6 reasons to keep learning in retirement


Retirement opens your schedule for activities, learning, and relaxation. Many people have worked year after year from the time they could drive until their last day before retirement. Some may embrace the idea of not doing anything each day, while others may deal with boredom and need to fill the time. If you are unsure what to do with the free time, you may want to consider further learning in retirement. You can improve your mental health, enhance your skills, create new opportunities, and much more from continuing education throughout your entire lifetime.

Sharp mind and memory

Brain stimulation is more important than ever during your later years. Retirement may not challenge your brain like it had been challenged while working. Continuing to learn throughout your lifetime can help prevent the onset of mental illness and fight boredom. Adults who are actively learning or involved in activities that allow continuous learning have a lower rate of depression.

Enhance skills

When you continue to learn, you may learn about new techniques or strategies that can benefit you. Technology has made processes easier and more convenient. When you keep yourself up to date with technology, you can find easier ways to incorporate what you learn into your life and use it to your advantage.

Keeps you healthy

The more you learn, the more you broaden your knowledge on various topics. You may find a new interest in nutrition. As you get older, your health is more important than ever, especially if you want to avoid any hospital trips and the number of prescription medications you need. You might research supplements and vitamins that you can take to keep your body healthy. Research topics and use information from reputable papers or websites that have evidence to back up their findings.

For instance, after researching and learning about nutrition, diet, and exercise, you may feel motivated to change your own lifestyle and diet. There is no better time for a positive change than in your retirement years when you have the ability to dedicate the time needed.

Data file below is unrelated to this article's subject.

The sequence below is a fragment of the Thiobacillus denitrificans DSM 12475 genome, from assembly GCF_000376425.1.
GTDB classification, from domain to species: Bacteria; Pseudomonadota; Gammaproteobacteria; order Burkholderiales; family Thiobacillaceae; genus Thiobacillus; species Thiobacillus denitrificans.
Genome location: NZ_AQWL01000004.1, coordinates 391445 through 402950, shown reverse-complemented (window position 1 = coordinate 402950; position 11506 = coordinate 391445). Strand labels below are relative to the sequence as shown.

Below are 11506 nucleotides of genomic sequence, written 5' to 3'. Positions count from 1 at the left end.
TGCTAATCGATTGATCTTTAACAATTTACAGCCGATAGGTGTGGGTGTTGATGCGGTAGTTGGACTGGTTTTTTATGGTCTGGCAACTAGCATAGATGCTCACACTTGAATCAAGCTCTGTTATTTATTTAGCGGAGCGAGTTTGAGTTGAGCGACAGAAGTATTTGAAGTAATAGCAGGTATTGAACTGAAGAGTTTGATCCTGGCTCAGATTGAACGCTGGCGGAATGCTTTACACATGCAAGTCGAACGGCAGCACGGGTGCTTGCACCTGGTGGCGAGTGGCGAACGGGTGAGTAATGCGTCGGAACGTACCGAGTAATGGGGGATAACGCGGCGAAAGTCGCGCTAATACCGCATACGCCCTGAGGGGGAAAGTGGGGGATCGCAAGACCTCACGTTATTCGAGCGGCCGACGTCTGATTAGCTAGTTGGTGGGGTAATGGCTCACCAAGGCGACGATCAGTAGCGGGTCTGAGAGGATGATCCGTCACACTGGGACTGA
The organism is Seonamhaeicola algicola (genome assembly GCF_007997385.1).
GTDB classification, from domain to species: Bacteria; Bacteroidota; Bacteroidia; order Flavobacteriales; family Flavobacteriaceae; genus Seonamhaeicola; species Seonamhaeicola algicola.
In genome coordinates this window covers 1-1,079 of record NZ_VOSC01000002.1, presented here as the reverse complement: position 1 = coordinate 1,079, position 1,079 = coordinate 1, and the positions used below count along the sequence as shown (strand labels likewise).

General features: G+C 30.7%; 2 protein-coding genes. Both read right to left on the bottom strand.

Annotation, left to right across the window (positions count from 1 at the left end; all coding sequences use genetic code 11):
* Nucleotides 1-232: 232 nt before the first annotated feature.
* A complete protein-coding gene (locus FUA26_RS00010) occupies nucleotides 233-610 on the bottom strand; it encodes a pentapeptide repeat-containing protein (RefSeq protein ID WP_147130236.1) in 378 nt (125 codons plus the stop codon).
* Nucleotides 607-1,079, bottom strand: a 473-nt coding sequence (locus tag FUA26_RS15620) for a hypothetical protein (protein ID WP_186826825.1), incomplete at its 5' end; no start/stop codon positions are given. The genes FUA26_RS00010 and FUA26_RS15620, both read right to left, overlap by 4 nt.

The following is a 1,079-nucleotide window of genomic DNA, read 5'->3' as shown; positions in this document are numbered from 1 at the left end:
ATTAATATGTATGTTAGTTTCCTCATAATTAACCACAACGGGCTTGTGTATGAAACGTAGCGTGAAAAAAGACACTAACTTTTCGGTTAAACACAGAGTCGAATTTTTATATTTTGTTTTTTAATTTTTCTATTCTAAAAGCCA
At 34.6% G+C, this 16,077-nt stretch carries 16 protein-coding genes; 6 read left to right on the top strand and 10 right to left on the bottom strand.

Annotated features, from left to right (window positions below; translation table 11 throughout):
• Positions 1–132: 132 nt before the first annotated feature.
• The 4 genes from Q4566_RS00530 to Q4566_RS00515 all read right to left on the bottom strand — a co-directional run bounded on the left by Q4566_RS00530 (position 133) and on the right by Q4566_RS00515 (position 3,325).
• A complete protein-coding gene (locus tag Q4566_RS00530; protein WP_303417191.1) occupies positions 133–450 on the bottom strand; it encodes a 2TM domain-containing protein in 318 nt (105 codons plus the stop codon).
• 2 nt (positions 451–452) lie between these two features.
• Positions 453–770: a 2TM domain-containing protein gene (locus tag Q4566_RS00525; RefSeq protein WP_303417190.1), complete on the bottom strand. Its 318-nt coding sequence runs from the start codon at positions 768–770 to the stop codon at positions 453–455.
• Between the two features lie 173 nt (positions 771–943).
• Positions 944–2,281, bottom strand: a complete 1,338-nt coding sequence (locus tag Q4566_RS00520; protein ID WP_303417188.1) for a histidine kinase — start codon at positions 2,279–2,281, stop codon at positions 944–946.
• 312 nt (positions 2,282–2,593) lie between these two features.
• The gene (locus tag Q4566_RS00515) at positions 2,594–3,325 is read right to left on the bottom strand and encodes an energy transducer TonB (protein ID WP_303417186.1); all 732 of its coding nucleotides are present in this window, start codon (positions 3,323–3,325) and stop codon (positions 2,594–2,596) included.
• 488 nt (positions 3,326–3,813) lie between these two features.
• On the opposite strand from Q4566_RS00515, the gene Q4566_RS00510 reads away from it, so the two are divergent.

Possible financial gain

The new technique or strategy that you have recently learned could be a financial gain. You may have taught yourself new skills on how to build a boat, car, or house. The more you practice those newly learn skills, the better you will get. You may do some work on the side and bring in additional income during retirement.

New opportunities

Learning opportunities can create other opportunities for you in retirement. You can build new social connections and become more involved in groups or the community. You may find a new learning interest in history or art which may lead you to participate in groups that plan trips to historical sites or museums.

You may even consider learning how to play an instrument, leading you to attend orchestra and symphony concerts. Opportunities that you may have never thought of could stem from learning.

Adapt to changes

Lifelong learning can help you adapt to changes that you experience. Several studies have found that there is a positive correlation between life expectancy and education level. Employers may offer yearly training to help keep their employees up to date with new technology or techniques, and when you retire, you lose those opportunities. You want to keep up learning on your own in retirement, so you can do things on your own when you need to.


There are several reasons to keep learning even during retirement. You can benefit greatly by learning in any form. You can learn about current events, past events or focus on specific topics. You can get your hands dirty and learn how to build, create, or fix something. Opportunities can come from learning and take you places you never imagined.


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